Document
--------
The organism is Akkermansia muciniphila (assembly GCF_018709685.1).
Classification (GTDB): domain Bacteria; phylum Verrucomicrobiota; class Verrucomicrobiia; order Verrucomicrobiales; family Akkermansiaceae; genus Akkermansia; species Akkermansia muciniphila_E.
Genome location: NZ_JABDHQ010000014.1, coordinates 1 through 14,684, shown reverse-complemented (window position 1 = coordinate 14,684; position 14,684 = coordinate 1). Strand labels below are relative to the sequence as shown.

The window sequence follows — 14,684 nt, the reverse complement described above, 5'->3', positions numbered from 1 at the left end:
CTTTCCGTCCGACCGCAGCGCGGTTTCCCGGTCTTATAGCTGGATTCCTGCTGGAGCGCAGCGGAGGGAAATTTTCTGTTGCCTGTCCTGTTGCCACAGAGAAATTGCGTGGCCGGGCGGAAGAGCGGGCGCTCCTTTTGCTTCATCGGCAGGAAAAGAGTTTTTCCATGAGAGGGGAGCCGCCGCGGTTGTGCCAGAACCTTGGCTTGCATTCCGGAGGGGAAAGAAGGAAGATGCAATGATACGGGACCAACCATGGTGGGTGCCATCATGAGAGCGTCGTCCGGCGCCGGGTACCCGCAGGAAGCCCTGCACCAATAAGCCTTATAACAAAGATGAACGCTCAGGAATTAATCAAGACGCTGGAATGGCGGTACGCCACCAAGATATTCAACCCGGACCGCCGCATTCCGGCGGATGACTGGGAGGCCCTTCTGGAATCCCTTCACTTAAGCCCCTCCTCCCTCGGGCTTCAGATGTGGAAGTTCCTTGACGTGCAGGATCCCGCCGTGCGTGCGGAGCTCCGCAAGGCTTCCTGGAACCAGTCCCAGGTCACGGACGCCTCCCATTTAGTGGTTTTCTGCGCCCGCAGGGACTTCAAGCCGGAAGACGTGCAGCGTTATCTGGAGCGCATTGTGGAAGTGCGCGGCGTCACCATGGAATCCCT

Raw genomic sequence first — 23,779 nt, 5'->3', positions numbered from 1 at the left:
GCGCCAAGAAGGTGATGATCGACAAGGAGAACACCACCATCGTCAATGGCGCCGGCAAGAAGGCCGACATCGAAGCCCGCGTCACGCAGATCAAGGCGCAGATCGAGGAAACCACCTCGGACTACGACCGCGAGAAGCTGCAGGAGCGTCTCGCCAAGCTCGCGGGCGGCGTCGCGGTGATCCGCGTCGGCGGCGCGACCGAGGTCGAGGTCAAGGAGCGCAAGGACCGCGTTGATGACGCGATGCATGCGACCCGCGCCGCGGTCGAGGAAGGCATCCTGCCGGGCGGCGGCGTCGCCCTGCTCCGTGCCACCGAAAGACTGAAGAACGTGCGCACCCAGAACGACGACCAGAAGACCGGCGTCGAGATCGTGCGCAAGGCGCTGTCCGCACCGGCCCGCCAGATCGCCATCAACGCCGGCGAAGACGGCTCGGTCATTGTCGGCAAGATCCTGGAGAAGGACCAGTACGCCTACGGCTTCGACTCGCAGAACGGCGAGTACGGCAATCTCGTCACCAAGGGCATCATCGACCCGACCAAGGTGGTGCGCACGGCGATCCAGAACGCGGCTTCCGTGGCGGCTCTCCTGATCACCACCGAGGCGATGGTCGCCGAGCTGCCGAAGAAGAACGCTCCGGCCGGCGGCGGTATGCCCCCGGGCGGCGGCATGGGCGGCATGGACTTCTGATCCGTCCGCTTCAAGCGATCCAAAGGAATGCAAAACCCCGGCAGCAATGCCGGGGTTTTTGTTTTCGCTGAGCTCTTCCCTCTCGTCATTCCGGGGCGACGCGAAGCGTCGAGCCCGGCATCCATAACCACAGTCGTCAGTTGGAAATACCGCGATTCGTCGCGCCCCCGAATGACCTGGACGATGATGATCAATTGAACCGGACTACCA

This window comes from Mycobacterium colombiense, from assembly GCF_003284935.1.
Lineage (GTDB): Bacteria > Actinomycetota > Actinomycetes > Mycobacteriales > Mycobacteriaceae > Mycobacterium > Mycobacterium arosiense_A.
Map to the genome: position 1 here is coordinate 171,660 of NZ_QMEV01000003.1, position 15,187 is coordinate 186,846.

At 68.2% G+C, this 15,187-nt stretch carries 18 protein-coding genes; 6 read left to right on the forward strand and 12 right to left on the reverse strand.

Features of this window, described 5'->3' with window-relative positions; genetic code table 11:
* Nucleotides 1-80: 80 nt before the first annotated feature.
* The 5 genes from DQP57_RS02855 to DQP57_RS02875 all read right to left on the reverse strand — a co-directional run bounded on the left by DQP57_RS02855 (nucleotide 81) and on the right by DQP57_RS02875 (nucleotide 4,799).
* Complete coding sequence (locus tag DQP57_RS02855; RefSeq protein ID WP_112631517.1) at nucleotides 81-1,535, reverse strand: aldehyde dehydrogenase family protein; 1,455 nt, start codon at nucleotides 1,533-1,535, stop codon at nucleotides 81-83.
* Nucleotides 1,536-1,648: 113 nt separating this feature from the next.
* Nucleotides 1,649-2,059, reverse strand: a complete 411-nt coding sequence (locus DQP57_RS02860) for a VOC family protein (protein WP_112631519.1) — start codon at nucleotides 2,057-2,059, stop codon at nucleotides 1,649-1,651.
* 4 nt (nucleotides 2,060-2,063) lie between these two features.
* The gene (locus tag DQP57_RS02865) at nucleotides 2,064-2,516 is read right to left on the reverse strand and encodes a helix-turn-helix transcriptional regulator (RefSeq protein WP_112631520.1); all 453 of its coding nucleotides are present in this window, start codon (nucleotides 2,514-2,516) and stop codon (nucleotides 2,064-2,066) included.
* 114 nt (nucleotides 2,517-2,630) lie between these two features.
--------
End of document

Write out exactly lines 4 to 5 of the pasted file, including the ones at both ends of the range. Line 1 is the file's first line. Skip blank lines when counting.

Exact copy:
The window sequence follows — 14,684 nt, the reverse complement described above, 5'->3', positions numbered from 1 at the left end:
CTTTCCGTCCGACCGCAGCGCGGTTTCCCGGTCTTATAGCTGGATTCCTGCTGGAGCGCAGCGGAGGGAAATTTTCTGTTGCCTGTCCTGTTGCCACAGAGAAATTGCGTGGCCGGGCGGAAGAGCGGGCGCTCCTTTTGCTTCATCGGCAGGAAAAGAGTTTTTCCATGAGAGGGGAGCCGCCGCGGTTGTGCCAGAACCTTGGCTTGCATTCCGGAGGGGAAAGAAGGAAGATGCAATGATACGGGACCAACCATGGTGGGTGCCATCATGAGAGCGTCGTCCGGCGCCGGGTACCCGCAGGAAGCCCTGCACCAATAAGCCTTATAACAAAGATGAACGCTCAGGAATTAATCAAGACGCTGGAATGGCGGTACGCCACCAAGATATTCAACCCGGACCGCCGCATTCCGGCGGATGACTGGGAGGCCCTTCTGGAATCCCTTCACTTAAGCCCCTCCTCCCTCGGGCTTCAGATGTGGAAGTTCCTTGACGTGCAGGATCCCGCCGTGCGTGCGGAGCTCCGCAAGGCTTCCTGGAACCAGTCCCAGGTCACGGACGCCTCCCATTTAGTGGTTTTCTGCGCCCGCAGGGACTTCAAGCCGGAAGACGTGCAGCGTTATCTGGAGCGCATTGTGGAAGTGCGCGGCGTCACCATGGAATCCCT